Sunday night’s vote in the U.N. climate talks at Bonn, Germany, could end up deciding whether they do — or don’t — do so. While negotiators in Bonn have been close in some areas, the real crunch is expected Sunday, when the vast majority of emissions actions taken by each nation must be approved or not. This is an important reminder of the other forces that shape the success or failure of the talks: the atmosphere, the politics, and how they interact.
Since 2014, almost every climate agreement has required a “ratcheting down” of carbon pollution by its signatories. But this week, there’s evidence that doing so alone could be a difficult sell. In early December, when the talks opened, more than 55 percent of countries announced that they wouldn’t even be trying to meet the current, top level of ambition for reducing carbon pollution in their plans for the post-2020 period.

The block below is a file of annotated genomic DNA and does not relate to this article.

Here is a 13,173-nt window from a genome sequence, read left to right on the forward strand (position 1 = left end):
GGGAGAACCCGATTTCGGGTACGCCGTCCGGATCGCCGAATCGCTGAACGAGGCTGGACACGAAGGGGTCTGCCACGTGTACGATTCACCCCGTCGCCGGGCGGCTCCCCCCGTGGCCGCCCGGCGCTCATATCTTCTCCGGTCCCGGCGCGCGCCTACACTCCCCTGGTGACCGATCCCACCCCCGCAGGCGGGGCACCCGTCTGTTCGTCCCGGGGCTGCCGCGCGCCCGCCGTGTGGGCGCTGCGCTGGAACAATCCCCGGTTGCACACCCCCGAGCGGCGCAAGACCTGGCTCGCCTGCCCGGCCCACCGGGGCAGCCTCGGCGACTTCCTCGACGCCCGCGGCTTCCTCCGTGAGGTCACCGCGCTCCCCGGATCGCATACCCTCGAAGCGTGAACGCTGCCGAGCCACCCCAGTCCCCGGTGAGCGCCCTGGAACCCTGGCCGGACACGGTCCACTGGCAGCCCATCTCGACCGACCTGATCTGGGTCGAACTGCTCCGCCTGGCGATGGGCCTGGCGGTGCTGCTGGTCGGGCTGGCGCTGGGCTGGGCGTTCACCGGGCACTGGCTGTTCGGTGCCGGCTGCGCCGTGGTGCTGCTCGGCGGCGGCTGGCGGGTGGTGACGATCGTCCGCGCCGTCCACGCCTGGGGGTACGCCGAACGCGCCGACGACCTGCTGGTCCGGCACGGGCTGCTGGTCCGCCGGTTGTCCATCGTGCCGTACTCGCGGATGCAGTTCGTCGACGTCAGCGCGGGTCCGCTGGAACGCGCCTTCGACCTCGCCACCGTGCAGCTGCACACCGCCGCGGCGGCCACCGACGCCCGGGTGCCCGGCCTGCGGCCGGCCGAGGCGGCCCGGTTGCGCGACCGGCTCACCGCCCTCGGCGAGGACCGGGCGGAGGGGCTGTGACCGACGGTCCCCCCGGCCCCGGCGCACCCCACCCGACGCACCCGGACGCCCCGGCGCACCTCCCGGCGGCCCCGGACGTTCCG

Some have written off the meagerly scaled commitments as a natural compromise to pander to national politics, some as a byproduct of the fact that the agreements must have “buy-in” by both the large and small emitters. But there’s also precedent for countries to bluff in their climate plans and then walk away if necessary. In 2015, the French economy minister made a very public promise to cut greenhouse-gas emissions at the talks: “I guarantee the cuts are there,” he said at a news conference at U.N. headquarters. “I’ll keep them under lock and key if we’re meeting all of our commitments.” He didn’t, though, because France had decided it wouldn’t reach the official carbon-savings goal it set in Paris. The “lock and key” quip, while poorly-timed, was nonetheless straightforward enough to strike. It would have been much harder to use a similar threat if the French government had failed to deliver on the carbon-reduction promises that it made in the lead-up to the Paris talks — although not necessarily to walk away from Paris-grade ambitions, either.